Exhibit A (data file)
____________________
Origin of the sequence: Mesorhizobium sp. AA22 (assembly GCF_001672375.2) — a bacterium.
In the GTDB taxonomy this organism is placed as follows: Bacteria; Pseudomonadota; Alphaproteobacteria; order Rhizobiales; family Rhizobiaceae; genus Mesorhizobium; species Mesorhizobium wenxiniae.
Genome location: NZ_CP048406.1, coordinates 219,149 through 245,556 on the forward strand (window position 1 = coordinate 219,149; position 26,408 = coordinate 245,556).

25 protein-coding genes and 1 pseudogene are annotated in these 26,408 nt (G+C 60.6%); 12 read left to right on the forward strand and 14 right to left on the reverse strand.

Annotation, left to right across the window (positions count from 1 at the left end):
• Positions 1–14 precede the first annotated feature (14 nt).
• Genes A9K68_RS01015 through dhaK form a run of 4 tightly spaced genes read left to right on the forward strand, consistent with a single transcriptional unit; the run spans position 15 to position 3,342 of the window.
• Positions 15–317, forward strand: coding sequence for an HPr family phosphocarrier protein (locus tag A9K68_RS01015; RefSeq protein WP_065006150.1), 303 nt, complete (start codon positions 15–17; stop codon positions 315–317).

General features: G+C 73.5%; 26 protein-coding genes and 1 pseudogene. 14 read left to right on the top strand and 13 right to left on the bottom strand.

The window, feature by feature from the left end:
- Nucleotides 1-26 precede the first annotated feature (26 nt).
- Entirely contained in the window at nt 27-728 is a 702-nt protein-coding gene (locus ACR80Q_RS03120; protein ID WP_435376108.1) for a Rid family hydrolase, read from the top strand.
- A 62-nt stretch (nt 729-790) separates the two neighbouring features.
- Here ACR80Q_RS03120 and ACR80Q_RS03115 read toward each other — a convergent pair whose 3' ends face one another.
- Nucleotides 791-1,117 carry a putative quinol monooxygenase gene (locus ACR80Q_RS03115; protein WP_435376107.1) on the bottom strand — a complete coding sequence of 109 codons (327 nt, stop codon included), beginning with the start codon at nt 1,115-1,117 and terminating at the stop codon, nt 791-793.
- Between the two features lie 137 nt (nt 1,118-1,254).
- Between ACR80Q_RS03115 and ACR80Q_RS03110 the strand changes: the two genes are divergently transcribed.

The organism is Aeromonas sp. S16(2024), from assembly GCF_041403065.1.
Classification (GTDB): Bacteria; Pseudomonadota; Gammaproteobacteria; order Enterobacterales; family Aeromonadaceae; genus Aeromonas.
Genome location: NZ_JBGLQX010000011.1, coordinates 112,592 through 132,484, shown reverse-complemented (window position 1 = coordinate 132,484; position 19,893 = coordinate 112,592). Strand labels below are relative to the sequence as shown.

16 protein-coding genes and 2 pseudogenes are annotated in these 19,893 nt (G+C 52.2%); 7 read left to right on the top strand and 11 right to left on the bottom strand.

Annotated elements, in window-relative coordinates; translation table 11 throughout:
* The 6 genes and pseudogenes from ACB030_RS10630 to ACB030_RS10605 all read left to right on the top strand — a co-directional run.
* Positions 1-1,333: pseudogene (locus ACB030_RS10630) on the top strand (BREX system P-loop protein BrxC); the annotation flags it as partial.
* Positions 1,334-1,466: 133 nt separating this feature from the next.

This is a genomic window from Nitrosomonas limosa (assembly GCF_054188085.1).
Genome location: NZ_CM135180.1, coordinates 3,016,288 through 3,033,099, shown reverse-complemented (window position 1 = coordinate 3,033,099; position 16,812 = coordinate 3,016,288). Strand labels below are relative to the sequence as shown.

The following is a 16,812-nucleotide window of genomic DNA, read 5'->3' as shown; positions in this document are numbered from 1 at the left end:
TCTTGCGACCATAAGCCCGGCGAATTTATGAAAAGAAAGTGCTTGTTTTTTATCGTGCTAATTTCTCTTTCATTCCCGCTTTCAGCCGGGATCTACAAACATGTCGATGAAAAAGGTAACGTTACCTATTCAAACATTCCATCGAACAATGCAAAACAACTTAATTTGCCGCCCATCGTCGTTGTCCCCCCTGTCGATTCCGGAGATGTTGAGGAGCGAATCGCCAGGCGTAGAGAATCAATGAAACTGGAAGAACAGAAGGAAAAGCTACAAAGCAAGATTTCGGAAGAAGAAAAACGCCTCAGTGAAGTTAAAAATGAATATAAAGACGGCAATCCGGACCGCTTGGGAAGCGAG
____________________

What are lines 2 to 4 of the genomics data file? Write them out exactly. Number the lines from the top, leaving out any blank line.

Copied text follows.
In the GTDB taxonomy this organism is placed as follows: Bacteria; Pseudomonadota; Alphaproteobacteria; order Rhizobiales; family Rhizobiaceae; genus Mesorhizobium; species Mesorhizobium wenxiniae.
Genome location: NZ_CP048406.1, coordinates 219,149 through 245,556 on the forward strand (window position 1 = coordinate 219,149; position 26,408 = coordinate 245,556).

25 protein-coding genes and 1 pseudogene are annotated in these 26,408 nt (G+C 60.6%); 12 read left to right on the forward strand and 14 right to left on the reverse strand.